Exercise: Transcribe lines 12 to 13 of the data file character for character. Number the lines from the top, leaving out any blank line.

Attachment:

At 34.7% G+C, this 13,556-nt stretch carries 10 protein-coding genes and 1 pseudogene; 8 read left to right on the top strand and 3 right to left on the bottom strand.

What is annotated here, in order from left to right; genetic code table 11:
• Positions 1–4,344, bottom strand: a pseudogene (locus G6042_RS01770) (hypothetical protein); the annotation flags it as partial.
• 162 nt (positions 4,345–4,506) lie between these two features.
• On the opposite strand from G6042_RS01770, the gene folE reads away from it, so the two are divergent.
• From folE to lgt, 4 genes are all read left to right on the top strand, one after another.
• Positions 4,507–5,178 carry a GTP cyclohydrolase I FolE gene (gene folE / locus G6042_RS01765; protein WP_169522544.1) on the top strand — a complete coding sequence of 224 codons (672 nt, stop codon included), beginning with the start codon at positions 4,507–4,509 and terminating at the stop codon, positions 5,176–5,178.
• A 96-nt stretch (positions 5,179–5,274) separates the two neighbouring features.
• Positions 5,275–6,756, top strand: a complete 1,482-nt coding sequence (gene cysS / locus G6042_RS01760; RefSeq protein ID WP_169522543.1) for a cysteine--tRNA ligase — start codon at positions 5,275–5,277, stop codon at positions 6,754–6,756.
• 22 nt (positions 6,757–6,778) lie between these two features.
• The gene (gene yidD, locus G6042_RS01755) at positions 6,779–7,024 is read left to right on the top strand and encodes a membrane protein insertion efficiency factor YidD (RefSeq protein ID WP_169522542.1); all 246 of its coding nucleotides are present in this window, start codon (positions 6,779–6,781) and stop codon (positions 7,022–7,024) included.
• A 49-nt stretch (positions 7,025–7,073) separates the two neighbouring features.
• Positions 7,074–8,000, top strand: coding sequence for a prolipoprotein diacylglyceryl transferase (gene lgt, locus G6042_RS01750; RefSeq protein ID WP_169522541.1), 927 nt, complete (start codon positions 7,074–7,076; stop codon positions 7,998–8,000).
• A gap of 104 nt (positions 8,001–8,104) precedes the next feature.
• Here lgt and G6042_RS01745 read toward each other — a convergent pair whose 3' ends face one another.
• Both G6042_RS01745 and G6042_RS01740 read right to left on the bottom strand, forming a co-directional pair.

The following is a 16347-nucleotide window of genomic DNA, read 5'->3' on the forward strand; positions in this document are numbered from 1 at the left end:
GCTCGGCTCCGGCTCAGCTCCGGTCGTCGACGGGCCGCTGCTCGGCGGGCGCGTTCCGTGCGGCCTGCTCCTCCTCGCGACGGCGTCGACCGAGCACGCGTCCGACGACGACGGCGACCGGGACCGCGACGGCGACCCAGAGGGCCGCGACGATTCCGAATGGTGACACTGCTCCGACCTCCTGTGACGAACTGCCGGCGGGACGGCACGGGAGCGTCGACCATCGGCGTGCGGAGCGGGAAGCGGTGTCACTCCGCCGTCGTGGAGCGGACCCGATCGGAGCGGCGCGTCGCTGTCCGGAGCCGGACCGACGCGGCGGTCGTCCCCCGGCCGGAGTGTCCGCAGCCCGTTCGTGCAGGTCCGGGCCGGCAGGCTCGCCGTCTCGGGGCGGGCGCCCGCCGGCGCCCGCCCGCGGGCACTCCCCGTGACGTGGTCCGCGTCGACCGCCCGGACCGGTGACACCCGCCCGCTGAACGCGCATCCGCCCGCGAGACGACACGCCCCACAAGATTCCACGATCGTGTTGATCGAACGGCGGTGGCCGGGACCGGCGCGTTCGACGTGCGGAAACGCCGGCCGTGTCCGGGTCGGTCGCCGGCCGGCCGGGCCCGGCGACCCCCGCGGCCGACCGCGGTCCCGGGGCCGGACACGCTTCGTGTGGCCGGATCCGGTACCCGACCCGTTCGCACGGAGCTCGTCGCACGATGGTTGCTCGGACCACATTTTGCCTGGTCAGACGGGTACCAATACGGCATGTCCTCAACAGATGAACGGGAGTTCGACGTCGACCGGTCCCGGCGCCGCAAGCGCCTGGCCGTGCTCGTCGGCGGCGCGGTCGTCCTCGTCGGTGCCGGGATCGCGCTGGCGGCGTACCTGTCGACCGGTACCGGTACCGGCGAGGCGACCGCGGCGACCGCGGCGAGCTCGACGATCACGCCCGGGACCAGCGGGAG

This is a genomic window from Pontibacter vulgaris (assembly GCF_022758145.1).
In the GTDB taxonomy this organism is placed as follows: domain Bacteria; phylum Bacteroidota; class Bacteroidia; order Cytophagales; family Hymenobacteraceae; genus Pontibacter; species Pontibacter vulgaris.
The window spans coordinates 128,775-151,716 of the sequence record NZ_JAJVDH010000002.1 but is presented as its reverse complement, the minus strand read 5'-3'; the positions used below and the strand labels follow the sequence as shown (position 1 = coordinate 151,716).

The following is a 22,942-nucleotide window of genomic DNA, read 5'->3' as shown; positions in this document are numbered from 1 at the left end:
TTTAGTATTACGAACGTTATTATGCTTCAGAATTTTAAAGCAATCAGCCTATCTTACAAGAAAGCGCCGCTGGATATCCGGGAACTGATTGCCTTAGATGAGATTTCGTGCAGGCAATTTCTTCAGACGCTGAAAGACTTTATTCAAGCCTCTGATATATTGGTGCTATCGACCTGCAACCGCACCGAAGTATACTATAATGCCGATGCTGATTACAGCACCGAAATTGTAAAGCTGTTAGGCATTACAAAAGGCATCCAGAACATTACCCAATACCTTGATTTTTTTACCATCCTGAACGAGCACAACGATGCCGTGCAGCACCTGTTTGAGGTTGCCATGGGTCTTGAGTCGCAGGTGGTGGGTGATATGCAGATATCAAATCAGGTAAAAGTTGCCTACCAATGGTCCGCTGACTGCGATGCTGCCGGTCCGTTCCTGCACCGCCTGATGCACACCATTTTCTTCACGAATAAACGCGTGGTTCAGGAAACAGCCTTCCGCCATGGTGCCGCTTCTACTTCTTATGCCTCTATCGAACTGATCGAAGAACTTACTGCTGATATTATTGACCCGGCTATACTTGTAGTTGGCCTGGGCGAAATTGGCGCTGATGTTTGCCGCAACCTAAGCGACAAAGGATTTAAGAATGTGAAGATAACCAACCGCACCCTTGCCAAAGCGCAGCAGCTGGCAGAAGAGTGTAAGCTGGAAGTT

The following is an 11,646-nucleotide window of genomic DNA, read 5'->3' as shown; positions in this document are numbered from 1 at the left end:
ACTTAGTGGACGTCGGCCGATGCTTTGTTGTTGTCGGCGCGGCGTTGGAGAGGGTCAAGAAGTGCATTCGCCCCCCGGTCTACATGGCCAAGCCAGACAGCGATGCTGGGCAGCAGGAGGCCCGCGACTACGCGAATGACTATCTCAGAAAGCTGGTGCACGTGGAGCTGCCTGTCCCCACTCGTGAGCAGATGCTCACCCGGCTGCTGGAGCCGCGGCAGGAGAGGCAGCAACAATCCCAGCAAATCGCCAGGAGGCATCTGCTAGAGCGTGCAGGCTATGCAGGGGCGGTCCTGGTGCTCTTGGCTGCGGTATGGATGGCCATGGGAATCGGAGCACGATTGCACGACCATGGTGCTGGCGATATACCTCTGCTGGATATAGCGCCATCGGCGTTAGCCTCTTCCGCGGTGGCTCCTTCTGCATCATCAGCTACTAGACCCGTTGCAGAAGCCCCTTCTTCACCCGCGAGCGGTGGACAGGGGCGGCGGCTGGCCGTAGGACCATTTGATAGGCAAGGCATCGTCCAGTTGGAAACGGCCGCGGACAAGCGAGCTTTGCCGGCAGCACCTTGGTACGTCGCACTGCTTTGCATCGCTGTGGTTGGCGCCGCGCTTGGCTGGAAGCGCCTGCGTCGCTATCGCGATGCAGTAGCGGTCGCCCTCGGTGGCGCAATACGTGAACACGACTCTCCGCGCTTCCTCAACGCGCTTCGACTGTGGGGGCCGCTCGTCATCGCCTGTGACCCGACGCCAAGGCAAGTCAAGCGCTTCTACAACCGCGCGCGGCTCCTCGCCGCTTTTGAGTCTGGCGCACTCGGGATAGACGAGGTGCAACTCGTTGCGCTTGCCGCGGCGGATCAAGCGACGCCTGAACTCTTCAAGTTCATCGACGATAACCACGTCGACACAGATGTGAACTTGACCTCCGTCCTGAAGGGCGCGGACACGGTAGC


• A 49-nt stretch (positions 7,025–7,073) separates the two neighbouring features.
• Positions 7,074–8,000, top strand: coding sequence for a prolipoprotein diacylglyceryl transferase (gene lgt, locus G6042_RS01750; RefSeq protein ID WP_169522541.1), 927 nt, complete (start codon positions 7,074–7,076; stop codon positions 7,998–8,000).